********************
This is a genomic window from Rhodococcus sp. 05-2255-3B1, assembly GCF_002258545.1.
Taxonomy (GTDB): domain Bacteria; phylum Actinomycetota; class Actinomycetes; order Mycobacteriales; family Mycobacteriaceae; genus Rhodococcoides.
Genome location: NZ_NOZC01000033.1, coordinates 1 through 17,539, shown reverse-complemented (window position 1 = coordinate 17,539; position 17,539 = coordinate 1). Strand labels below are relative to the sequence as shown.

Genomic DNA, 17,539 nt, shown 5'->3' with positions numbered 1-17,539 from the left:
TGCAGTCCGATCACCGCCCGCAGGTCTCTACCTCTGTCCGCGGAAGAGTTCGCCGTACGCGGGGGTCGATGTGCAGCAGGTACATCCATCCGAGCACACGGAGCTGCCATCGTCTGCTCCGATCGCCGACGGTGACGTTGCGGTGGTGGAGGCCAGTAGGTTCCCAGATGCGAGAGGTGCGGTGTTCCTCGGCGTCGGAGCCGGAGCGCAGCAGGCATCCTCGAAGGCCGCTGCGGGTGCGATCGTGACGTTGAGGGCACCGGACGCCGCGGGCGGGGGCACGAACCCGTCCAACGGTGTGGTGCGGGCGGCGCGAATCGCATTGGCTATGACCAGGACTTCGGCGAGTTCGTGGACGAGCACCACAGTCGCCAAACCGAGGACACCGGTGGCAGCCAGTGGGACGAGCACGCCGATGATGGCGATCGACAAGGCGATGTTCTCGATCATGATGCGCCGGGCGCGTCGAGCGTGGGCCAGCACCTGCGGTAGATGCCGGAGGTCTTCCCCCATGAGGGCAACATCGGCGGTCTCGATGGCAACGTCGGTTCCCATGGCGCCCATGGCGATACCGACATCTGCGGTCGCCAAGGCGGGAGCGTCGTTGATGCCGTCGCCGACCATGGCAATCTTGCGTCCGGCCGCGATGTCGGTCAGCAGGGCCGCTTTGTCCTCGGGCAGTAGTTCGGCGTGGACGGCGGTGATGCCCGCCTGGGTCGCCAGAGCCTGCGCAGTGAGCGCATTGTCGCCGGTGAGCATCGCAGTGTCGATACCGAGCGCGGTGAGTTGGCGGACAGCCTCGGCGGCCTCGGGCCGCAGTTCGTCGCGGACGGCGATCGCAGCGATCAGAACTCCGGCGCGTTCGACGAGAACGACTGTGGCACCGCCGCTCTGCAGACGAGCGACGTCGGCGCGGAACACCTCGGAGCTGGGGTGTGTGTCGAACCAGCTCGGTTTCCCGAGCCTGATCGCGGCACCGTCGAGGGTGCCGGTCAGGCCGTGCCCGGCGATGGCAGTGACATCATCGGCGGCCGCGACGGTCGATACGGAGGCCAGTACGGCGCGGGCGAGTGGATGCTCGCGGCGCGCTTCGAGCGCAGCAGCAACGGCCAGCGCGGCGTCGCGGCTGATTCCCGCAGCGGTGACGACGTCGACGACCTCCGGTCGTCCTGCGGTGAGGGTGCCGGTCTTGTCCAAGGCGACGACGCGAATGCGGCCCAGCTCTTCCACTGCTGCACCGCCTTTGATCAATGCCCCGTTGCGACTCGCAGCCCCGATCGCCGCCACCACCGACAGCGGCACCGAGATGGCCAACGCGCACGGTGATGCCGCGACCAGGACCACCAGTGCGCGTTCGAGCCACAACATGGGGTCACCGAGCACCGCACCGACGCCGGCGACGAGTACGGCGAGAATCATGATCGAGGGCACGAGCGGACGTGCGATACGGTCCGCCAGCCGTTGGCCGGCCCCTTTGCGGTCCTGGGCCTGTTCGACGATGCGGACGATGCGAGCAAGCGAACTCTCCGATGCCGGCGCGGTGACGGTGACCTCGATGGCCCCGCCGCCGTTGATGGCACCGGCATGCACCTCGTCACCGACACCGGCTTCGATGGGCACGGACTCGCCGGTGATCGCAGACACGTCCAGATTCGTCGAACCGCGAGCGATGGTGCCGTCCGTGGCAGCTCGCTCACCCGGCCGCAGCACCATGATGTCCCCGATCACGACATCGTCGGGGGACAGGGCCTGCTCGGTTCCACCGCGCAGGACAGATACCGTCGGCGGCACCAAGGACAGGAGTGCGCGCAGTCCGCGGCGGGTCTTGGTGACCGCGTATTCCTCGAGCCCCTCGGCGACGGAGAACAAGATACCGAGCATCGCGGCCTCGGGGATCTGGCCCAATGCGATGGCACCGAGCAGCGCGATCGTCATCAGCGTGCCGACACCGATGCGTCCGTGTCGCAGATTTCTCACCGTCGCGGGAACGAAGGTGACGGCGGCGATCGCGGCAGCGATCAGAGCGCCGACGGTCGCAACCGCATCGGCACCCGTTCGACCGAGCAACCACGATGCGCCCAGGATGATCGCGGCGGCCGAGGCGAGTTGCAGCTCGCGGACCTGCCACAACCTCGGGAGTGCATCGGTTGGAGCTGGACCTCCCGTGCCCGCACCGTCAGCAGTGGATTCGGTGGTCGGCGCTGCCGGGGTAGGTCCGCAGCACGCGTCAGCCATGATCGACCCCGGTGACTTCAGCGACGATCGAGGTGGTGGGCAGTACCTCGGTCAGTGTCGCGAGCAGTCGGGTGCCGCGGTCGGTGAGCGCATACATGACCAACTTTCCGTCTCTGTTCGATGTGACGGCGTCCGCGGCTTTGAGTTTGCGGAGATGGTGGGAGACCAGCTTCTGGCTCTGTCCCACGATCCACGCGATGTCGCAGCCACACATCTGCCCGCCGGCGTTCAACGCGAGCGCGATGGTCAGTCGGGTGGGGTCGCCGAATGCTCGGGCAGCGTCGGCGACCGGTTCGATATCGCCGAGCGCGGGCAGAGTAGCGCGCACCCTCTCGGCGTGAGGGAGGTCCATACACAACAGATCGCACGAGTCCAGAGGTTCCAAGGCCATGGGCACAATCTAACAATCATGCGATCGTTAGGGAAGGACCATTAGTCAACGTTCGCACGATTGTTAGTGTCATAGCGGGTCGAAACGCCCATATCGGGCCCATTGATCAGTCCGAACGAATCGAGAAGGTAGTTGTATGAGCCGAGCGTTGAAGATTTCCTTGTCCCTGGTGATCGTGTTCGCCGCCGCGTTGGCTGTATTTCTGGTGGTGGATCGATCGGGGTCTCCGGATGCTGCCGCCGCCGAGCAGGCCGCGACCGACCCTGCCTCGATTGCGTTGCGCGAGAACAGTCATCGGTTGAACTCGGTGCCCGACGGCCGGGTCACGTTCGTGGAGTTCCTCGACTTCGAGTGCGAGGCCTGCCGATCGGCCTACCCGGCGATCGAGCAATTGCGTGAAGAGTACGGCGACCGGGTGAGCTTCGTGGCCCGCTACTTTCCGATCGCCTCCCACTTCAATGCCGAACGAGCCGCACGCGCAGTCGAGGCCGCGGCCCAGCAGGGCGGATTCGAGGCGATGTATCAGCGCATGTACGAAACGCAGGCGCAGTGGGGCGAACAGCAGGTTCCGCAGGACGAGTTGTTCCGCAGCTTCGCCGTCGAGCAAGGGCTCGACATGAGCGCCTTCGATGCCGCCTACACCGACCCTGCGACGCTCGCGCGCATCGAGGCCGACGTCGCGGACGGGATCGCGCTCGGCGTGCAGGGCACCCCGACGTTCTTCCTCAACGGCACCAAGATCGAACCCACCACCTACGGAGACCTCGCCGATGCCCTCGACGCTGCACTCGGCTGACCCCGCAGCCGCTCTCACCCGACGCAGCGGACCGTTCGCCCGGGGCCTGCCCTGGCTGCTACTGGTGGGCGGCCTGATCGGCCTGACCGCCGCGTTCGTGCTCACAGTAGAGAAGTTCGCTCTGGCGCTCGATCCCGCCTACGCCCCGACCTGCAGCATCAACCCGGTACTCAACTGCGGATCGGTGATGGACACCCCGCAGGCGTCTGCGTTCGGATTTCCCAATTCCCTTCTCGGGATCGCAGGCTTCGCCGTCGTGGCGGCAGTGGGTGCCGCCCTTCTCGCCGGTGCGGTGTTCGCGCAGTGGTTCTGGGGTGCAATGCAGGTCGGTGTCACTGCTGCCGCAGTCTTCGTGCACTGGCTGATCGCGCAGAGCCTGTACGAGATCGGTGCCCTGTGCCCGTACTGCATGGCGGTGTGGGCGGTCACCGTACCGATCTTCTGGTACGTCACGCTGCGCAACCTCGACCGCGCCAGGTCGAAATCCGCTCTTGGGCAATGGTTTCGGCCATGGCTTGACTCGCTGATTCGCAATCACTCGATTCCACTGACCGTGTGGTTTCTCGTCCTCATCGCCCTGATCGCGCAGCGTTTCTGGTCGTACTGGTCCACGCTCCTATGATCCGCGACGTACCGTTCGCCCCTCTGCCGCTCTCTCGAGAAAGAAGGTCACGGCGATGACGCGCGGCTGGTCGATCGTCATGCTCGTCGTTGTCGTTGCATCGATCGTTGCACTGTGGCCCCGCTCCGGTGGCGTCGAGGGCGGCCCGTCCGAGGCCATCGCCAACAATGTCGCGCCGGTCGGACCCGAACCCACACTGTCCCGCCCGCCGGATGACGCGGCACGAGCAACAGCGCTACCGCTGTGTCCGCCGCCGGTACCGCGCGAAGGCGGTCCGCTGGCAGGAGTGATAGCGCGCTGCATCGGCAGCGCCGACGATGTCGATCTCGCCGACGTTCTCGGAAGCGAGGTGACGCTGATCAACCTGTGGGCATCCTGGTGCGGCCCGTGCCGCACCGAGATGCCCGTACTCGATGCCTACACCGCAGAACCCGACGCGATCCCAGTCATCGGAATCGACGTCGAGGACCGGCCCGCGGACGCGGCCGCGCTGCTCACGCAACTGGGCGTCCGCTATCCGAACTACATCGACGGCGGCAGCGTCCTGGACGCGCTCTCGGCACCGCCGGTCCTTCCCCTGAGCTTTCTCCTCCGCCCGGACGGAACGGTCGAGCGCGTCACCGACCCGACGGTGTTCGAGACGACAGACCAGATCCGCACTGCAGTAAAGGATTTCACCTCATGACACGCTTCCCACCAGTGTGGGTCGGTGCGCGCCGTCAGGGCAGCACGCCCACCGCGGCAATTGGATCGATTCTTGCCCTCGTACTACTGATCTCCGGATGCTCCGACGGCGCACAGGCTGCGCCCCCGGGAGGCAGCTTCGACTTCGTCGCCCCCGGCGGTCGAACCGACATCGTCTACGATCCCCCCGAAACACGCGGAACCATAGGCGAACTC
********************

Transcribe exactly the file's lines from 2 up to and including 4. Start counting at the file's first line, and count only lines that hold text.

Taxonomy (GTDB): domain Bacteria; phylum Actinomycetota; class Actinomycetes; order Mycobacteriales; family Mycobacteriaceae; genus Rhodococcoides.
Genome location: NZ_NOZC01000033.1, coordinates 1 through 17,539, shown reverse-complemented (window position 1 = coordinate 17,539; position 17,539 = coordinate 1). Strand labels below are relative to the sequence as shown.

Genomic DNA, 17,539 nt, shown 5'->3' with positions numbered 1-17,539 from the left: